But now we’re back from vacation.  First night back, she was asleep as soon as her head hit the mattress, and stayed that way until 7:45am.  Then, she played in her crib for awhile before LAYING DOWN AND GOING BACK TO SLEEP!  I think I can now safely say that I have a toddler who loves sleep.  

See you at 4am when I eat my words.  

Our Sleep Journey: Part 1

*Disclaimer: I understand that some infants magically sleep through the night at a very early age.  Maybe they were born that way, or maybe you found success with scheduling or cry-it-out.  You may even follow that dubious method advocated by several pediatricians. Clara was absolutely not born that way, and I am very against scheduled feedings or allowing a small infant to cry when she has a need that I can meet.  I could write a post on that. But those who agree with me would say Amen, and those that don't would think I'm judging them. I'm not.

Before my baby was born, I had beautiful visions of laying in bed, gazing lovingly at my newborn baby sleeping in the Arms Reach attached to my bedside.  I knew that room sharing was best, but that baby should have her own surface on which to be placed on her back.  I also knew that scheduling feedings or letting a baby cry herself to sleep was a surefire way to sabotage breastfeeding and attachment.  Lastly, I knew that newborns sleep A LOT, so even though she would wake frequently, I could still nap in between and allow my body to recover from delivery.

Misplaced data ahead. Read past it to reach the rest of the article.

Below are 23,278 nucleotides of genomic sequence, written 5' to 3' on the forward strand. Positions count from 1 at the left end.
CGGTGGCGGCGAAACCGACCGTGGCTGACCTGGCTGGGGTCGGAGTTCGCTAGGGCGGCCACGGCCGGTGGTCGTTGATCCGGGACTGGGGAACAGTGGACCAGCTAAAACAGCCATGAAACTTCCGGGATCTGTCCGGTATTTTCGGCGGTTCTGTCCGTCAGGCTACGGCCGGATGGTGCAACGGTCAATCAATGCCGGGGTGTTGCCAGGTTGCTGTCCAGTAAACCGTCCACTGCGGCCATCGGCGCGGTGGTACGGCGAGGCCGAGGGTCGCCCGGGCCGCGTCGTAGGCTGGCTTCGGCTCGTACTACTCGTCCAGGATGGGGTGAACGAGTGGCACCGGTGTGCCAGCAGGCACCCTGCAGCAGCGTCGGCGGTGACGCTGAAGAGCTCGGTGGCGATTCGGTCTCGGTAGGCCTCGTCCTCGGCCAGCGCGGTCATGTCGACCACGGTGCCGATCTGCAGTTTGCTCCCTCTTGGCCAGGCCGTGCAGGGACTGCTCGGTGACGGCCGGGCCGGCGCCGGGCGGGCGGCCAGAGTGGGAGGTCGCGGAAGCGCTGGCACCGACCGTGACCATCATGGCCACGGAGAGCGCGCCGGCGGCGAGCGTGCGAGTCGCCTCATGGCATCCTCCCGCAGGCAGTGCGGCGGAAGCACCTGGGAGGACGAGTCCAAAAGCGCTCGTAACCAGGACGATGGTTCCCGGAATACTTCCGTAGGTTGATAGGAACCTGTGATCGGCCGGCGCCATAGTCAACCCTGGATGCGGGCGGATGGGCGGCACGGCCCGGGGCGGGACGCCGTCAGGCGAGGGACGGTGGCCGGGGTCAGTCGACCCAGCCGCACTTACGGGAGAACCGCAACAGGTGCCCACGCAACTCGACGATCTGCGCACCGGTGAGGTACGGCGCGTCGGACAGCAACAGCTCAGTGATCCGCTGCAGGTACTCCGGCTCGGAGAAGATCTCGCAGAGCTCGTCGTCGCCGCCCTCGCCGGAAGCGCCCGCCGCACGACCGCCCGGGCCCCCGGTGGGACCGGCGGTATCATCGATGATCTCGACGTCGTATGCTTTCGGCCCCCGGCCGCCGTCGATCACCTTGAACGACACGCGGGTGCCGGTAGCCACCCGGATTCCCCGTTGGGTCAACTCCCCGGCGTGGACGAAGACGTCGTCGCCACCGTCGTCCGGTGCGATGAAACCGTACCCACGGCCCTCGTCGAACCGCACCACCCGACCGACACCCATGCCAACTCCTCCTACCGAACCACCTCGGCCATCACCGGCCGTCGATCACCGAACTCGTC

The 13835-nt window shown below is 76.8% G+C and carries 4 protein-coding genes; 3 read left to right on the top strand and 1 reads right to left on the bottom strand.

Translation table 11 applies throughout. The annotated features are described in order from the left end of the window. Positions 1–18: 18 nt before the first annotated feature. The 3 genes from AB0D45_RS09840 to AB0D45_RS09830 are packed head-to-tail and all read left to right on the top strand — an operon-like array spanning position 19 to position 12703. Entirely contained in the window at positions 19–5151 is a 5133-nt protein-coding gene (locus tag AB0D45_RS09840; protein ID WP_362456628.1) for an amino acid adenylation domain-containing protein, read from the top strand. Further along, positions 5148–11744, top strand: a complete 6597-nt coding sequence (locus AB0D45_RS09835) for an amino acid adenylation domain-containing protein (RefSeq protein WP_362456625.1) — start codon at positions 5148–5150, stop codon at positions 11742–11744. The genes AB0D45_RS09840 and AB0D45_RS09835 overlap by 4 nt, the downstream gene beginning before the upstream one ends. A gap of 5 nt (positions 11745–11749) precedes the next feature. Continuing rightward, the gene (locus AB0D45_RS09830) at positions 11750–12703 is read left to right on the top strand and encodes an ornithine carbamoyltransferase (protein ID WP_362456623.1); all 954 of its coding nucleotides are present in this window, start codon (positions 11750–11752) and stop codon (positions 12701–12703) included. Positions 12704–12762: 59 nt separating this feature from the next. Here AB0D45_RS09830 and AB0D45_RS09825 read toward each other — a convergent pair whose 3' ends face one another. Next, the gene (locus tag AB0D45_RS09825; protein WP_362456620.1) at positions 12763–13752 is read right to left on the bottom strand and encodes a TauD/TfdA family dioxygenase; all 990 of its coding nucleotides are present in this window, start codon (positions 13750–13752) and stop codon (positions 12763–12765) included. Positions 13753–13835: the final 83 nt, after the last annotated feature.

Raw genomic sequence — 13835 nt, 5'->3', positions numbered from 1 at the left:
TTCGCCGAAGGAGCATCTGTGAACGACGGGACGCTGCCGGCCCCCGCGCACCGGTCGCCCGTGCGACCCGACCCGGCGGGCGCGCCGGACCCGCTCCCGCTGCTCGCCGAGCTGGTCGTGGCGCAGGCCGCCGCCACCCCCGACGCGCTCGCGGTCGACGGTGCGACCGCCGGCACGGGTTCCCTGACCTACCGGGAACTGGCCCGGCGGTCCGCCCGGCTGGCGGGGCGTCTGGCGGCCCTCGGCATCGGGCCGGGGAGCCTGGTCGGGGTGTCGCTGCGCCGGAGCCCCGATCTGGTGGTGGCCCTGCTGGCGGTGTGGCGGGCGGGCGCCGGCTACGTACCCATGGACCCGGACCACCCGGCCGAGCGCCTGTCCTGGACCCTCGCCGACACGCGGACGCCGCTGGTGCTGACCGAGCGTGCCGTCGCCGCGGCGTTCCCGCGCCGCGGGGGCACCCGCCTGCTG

After my baby was born, the picture looked a little more like this: baby only sleeps curled up on someone’s chest.  Since babies are supposed to be placed to sleep on their back (instant crying), and are supposed to sleep on their own surface, this meant in my and my husband’s minds that one of us needed to sit awake and hold the baby for all of her sleeps.  Cue over-exhausted momma, over-exhausted daddy who’s doing all he can, but still has to go back to working third shift a week after getting home from the hospital.  You can also imagine that both momma and daddy caught themselves falling asleep with the baby in our arms while watching endless movies on Netflix.  Not exactly safe infant sleep.